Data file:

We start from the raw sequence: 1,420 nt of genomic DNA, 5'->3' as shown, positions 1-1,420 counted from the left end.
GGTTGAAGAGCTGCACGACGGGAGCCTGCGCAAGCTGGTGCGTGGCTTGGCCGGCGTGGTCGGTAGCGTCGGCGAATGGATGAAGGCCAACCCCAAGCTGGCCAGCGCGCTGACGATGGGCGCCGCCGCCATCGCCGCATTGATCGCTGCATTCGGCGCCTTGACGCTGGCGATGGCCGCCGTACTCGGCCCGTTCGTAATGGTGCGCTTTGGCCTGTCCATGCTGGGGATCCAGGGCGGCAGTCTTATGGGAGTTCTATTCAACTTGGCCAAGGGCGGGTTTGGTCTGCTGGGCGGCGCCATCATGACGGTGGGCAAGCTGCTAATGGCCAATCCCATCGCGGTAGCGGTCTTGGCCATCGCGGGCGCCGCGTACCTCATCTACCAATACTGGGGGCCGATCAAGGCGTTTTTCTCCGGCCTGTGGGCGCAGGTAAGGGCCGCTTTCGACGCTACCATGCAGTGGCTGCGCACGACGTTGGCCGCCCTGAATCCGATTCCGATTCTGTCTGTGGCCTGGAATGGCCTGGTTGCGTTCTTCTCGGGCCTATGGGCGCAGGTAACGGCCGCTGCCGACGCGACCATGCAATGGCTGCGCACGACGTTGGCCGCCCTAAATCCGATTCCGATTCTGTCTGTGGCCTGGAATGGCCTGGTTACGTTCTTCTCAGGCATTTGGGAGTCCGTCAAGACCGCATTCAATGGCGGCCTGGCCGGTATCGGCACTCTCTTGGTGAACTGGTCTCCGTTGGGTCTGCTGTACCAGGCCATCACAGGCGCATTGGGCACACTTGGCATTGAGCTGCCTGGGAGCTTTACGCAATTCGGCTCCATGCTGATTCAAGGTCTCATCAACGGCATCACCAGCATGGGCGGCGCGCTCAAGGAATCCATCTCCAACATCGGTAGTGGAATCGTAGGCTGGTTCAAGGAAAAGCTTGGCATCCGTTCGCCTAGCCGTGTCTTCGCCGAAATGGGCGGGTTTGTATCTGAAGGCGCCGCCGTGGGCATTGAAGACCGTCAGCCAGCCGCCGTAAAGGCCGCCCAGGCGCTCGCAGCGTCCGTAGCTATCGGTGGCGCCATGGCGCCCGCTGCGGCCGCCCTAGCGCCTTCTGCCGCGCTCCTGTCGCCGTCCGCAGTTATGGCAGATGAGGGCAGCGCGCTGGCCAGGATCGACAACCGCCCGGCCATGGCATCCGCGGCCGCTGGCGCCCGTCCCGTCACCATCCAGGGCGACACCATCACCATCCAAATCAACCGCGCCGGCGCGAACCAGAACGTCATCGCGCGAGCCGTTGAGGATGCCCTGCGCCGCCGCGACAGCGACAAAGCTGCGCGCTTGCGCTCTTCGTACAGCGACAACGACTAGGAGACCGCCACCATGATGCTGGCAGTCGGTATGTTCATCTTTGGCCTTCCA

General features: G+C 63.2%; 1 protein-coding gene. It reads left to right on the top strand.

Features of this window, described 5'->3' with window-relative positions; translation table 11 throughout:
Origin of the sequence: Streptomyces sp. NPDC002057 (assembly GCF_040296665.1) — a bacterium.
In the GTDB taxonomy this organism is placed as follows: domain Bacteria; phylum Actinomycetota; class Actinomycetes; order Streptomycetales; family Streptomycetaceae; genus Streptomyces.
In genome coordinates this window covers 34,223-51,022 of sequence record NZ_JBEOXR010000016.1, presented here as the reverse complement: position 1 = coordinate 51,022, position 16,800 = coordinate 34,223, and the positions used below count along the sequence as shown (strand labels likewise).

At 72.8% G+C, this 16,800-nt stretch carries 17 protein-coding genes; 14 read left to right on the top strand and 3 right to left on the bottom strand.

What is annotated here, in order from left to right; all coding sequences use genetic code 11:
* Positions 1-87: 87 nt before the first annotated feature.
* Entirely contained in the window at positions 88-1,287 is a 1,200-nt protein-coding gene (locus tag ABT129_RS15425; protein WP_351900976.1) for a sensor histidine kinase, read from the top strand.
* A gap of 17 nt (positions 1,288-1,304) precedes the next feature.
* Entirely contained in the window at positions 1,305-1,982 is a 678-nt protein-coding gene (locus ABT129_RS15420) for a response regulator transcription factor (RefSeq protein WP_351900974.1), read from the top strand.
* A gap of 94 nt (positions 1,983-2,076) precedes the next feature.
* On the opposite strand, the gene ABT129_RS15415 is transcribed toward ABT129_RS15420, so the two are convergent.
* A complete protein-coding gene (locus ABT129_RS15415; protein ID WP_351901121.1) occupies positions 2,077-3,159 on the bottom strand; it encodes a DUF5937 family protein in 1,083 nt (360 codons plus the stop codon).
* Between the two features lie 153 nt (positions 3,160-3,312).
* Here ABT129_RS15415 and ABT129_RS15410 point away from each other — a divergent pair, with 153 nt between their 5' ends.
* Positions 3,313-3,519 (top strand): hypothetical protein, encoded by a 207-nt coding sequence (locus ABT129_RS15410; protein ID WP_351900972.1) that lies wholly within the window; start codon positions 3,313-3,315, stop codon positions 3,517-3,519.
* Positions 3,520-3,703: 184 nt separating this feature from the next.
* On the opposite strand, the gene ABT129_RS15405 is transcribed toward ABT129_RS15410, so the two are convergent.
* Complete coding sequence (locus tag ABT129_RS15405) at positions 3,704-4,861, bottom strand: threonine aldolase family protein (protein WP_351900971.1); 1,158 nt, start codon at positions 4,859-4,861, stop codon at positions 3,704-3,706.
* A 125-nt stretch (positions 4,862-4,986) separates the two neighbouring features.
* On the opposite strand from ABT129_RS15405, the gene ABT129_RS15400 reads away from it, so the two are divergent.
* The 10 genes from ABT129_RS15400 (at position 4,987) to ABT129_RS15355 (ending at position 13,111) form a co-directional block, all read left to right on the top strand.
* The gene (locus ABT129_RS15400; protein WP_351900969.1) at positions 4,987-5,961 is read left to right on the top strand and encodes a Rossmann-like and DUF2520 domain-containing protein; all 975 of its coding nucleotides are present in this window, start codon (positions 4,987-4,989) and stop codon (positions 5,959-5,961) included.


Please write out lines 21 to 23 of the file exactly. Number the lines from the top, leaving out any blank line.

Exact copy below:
* On the opposite strand, the gene ABT129_RS15405 is transcribed toward ABT129_RS15410, so the two are convergent.
* Complete coding sequence (locus tag ABT129_RS15405) at positions 3,704-4,861, bottom strand: threonine aldolase family protein (protein WP_351900971.1); 1,158 nt, start codon at positions 4,859-4,861, stop codon at positions 3,704-3,706.
* A 125-nt stretch (positions 4,862-4,986) separates the two neighbouring features.